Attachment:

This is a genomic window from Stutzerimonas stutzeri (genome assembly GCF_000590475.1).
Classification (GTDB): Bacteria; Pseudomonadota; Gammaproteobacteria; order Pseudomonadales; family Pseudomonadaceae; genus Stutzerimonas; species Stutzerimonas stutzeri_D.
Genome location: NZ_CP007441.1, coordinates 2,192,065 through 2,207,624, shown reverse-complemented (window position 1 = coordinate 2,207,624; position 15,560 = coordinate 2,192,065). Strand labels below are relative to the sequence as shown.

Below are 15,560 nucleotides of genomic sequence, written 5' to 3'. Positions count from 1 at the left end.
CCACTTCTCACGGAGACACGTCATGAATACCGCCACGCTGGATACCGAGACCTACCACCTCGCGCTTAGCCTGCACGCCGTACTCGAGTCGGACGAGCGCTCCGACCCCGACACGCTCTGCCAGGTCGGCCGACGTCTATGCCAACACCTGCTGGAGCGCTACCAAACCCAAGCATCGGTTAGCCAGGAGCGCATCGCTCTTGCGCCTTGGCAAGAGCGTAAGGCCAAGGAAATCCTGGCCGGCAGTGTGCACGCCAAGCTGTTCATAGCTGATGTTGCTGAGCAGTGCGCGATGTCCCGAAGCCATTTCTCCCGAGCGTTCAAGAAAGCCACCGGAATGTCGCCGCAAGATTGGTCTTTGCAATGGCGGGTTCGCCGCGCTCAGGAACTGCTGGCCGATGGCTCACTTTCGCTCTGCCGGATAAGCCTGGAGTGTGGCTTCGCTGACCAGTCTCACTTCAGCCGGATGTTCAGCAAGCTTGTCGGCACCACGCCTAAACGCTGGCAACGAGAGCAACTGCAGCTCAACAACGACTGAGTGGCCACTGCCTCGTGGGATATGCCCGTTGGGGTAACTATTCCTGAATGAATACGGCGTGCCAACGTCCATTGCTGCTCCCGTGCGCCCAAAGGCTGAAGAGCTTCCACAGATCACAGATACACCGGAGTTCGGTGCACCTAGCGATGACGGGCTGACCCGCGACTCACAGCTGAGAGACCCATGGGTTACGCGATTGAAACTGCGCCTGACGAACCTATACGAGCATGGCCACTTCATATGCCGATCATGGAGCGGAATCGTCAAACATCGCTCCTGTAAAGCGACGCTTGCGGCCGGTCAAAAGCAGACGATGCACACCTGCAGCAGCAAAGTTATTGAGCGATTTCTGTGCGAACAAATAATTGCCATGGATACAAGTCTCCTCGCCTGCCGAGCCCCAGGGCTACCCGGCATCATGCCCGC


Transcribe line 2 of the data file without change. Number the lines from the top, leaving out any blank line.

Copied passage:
Classification (GTDB): Bacteria; Pseudomonadota; Gammaproteobacteria; order Pseudomonadales; family Pseudomonadaceae; genus Stutzerimonas; species Stutzerimonas stutzeri_D.